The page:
Following in the footsteps of funnymen turned serious actors such as Robin Williams, Jim Carrey and most recently Will Ferrell, Adam Sandler follows up his fine dramatic work in Punch Drunk Love and Spanglish with writer/director Mike Binder’s best film since The Upside of Anger. Sticking to the themes of grief, anger and post-traumatic stress that he explored in Upside, Binder turns his attentions to the atrocious aftermath for the families who lost loved ones in the attacks of September 11, 2001. Binder’s small film provides a disturbingly accurate illustration that serves as a reminder that we may never fully grasp just how many lives will be affected down the road from the horrible events, as there were many more casualties than the ones seen on the news. Don Cheadle is completely convincing as a likable dentist who, although successful in his practice, has become a bit passive in his dealings with others, pushed around by his colleagues in his private practice, cornered by a female patient who propositions him and then keeps returning and smothered at home by his beautiful and well-intentioned wife (Jada Pinkett-Smith) and daughters. One day, he sees a familiar looking man zipping around New York City on a scooter and realizes it’s his long lost dental college roommate, Adam Sandler. When he finally connects with Sandler after a few failed attempts, he realizes that Sandler has absolutely no memory of Cheadle or much of anything else as the audience learns that he is in the throes of severe post-traumatic stress following the deaths of his wife and three young daughters whose Boston flight crashed into one of the twin towers. Not content to simply let his friend Charlie live in his own delusional world oblivious to others, and in desperate need of some male companionship of his own, Cheadle reaches out to his former friend and the two begin to find solace, comfort and a road back to their own lives through shared anger, video games, old records, Mel Brooks movies, Chinese food, and ultimately in simply being there for one another. Binder’s ambitiously understated film succeeds mostly because of the charismatic performances by the leads (including Liv Tyler in a small but vital role as a caring therapist who admirably conveys sweetness and knowledge with very little dialogue) and while some moments are a bit contrived and uneven, it’s still quite a worthwhile movie because it taps right in to our American psyche and sense of loss, betrayal, national anxiety and period of uncertainty that we all faced on that particularly monstrous day. Note: Binder fills the film with the sounds of music that heals Sandler’s Charlie including classics by The Who, The Pretenders, and Bruce Springsteen but Pearl Jam’s reworking of the title track (by The Who) made exclusively for the film is a haunting masterpiece. Download it now.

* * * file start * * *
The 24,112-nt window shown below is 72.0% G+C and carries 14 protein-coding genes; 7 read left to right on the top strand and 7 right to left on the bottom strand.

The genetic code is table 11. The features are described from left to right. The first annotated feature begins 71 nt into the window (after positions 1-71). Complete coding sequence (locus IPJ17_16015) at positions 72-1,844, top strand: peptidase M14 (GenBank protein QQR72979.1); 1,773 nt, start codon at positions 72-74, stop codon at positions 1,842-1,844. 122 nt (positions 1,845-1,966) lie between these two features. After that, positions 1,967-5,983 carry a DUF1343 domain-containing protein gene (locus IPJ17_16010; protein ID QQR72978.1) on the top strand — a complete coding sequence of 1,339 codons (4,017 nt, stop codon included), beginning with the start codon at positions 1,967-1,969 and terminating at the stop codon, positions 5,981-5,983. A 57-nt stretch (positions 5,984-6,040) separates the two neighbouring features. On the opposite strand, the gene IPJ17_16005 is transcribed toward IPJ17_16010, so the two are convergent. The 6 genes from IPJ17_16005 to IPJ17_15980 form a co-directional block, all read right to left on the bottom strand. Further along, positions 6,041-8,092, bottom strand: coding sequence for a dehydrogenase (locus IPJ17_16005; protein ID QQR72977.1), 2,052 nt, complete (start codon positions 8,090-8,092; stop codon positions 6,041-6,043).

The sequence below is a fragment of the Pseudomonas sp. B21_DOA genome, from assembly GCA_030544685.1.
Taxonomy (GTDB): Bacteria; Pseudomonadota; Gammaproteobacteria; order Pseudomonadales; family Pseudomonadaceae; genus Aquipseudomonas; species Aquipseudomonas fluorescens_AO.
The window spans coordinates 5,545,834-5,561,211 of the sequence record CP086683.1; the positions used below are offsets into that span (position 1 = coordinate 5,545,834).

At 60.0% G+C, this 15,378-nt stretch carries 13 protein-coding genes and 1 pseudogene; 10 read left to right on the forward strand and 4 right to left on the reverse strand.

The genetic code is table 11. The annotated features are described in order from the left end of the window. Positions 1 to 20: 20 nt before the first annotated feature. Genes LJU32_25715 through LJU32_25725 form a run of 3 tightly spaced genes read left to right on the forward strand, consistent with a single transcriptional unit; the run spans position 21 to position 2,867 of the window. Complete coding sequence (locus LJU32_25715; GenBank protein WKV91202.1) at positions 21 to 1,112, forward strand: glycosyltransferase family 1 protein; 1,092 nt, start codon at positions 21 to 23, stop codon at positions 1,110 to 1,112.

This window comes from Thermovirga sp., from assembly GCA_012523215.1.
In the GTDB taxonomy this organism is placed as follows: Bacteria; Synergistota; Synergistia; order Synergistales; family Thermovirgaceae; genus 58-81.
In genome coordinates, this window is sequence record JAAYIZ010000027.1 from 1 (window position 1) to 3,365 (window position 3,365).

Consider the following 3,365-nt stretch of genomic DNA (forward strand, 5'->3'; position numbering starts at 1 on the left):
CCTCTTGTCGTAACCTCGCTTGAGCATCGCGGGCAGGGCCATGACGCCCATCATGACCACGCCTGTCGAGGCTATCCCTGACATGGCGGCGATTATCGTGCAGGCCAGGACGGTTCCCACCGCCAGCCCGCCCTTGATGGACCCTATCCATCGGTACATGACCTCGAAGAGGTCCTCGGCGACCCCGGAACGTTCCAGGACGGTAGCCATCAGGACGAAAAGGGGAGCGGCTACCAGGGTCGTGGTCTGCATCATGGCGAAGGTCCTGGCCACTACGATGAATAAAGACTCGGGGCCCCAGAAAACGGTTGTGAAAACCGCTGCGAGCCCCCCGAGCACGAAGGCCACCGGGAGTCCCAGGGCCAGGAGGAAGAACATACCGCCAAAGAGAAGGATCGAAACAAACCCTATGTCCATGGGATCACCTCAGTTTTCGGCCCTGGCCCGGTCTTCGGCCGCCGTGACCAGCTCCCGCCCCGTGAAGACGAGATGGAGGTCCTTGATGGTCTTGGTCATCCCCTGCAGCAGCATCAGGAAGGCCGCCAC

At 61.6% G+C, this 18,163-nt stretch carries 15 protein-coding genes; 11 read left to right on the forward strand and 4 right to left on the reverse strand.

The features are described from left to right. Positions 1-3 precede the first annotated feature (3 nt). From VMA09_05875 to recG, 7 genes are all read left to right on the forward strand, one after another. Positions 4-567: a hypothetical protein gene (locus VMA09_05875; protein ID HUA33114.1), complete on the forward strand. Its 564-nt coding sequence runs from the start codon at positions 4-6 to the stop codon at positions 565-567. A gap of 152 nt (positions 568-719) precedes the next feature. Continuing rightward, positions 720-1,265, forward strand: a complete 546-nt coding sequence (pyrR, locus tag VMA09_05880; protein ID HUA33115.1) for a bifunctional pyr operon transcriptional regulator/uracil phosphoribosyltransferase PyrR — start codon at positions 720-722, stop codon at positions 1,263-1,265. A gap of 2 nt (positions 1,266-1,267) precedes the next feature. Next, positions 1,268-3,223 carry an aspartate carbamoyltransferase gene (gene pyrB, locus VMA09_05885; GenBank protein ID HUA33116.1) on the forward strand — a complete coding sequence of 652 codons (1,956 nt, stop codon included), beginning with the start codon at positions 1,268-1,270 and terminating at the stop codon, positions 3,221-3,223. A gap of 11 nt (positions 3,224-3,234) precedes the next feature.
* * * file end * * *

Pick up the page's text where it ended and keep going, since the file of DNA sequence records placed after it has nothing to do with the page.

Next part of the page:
Songs Featured in Reign Over Me